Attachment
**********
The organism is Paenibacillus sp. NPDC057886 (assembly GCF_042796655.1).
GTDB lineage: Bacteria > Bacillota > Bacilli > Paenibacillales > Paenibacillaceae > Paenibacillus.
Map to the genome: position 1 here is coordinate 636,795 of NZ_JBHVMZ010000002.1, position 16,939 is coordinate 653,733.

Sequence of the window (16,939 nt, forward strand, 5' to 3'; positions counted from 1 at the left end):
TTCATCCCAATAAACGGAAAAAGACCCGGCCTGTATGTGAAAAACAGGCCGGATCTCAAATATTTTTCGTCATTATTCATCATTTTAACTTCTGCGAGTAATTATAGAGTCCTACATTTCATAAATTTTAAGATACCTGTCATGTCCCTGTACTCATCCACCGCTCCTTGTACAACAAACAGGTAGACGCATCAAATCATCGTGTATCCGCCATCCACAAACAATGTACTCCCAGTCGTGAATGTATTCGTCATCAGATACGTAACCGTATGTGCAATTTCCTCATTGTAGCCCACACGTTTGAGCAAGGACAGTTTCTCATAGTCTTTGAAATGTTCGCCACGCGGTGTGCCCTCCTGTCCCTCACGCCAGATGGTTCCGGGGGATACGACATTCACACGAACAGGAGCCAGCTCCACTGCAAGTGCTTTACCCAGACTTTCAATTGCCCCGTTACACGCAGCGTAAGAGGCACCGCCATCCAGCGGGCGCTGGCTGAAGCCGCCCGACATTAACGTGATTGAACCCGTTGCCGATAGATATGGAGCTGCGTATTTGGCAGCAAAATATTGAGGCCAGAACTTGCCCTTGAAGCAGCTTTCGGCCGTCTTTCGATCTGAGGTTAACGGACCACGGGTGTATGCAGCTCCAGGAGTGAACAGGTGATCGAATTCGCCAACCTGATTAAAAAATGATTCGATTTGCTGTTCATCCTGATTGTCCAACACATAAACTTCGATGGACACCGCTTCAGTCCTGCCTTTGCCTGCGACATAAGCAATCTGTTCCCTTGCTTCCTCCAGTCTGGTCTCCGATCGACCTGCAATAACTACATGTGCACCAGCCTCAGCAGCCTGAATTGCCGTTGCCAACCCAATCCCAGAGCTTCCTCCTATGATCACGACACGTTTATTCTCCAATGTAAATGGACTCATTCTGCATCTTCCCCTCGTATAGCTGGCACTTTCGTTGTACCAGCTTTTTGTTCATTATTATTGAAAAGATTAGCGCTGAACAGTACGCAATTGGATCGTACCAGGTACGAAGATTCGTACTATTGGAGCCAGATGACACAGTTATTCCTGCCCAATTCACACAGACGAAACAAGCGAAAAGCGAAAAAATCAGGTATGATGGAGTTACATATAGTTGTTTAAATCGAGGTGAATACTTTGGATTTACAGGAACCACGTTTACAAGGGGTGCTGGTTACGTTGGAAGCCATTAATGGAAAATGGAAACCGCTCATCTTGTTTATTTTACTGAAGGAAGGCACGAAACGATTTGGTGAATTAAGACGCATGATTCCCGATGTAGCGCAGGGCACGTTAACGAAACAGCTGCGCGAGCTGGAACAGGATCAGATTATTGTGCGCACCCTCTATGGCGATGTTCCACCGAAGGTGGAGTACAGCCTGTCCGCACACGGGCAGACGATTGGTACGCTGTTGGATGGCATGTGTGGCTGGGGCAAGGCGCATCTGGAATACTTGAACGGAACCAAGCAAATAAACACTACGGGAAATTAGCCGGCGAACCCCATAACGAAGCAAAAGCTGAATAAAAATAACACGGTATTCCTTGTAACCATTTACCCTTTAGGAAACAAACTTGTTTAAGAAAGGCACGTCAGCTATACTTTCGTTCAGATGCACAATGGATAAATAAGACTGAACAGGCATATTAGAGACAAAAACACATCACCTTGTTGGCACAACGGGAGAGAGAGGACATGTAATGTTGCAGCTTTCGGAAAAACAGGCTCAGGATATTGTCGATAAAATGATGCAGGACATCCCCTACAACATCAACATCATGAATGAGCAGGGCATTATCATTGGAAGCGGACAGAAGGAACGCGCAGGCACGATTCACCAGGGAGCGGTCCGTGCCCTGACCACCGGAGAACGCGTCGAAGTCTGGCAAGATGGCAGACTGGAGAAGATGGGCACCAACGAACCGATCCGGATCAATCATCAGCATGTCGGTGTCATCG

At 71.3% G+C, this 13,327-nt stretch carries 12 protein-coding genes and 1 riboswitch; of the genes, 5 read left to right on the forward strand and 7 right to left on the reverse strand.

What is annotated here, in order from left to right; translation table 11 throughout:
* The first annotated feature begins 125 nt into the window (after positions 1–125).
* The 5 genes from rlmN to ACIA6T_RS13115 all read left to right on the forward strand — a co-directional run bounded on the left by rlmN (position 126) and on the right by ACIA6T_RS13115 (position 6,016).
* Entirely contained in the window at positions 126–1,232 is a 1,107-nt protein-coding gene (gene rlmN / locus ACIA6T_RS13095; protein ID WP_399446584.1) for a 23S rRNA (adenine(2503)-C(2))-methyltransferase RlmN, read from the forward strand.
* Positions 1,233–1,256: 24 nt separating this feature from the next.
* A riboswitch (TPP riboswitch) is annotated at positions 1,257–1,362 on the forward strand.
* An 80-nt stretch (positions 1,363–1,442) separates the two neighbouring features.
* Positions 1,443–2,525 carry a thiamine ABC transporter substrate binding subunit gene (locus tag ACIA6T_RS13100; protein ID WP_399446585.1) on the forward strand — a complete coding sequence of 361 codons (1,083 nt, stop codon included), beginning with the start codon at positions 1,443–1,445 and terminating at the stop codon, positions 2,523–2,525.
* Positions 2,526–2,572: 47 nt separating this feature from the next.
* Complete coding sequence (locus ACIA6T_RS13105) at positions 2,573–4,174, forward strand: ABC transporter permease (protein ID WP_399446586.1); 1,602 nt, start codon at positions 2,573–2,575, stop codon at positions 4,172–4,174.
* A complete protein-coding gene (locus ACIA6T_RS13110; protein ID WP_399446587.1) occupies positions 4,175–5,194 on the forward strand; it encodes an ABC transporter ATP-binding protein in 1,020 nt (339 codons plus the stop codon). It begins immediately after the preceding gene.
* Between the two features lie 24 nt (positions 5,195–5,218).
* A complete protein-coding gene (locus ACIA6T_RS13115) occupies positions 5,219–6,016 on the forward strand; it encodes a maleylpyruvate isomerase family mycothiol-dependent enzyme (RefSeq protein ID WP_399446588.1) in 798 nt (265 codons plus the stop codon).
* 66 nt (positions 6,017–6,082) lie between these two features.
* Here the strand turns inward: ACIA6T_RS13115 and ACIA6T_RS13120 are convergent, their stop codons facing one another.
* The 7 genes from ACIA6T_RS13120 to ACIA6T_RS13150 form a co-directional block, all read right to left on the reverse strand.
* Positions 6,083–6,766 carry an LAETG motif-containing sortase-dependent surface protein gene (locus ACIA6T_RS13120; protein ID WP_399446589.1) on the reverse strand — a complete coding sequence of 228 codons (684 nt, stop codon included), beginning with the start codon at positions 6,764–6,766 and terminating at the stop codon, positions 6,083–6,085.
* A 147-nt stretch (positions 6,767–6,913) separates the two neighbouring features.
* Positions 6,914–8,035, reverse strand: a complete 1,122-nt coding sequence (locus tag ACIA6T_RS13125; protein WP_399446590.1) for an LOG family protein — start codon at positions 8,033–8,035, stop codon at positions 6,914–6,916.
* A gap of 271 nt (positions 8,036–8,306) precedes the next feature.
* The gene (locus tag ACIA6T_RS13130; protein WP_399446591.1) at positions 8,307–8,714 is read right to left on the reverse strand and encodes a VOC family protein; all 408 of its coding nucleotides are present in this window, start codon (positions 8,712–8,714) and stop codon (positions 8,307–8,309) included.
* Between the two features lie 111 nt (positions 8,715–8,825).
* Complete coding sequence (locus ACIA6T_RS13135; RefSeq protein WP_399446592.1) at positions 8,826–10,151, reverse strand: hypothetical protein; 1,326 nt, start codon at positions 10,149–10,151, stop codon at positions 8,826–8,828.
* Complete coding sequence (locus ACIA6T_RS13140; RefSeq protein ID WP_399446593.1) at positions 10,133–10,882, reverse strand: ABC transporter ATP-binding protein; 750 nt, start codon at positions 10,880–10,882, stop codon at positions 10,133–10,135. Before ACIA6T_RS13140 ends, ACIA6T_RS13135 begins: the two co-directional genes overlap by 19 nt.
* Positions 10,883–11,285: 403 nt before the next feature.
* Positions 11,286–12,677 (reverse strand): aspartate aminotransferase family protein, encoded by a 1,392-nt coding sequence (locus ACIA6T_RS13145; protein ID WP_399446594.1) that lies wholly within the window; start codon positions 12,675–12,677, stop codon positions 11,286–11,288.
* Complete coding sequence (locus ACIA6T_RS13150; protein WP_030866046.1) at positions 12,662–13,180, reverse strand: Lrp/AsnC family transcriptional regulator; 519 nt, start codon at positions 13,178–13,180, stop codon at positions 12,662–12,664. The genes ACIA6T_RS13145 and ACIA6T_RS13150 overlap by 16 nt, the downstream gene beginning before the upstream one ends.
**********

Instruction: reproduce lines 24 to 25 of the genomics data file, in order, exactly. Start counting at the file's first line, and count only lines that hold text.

* A 147-nt stretch (positions 6,767–6,913) separates the two neighbouring features.
* Positions 6,914–8,035, reverse strand: a complete 1,122-nt coding sequence (locus tag ACIA6T_RS13125; protein WP_399446590.1) for an LOG family protein — start codon at positions 8,033–8,035, stop codon at positions 6,914–6,916.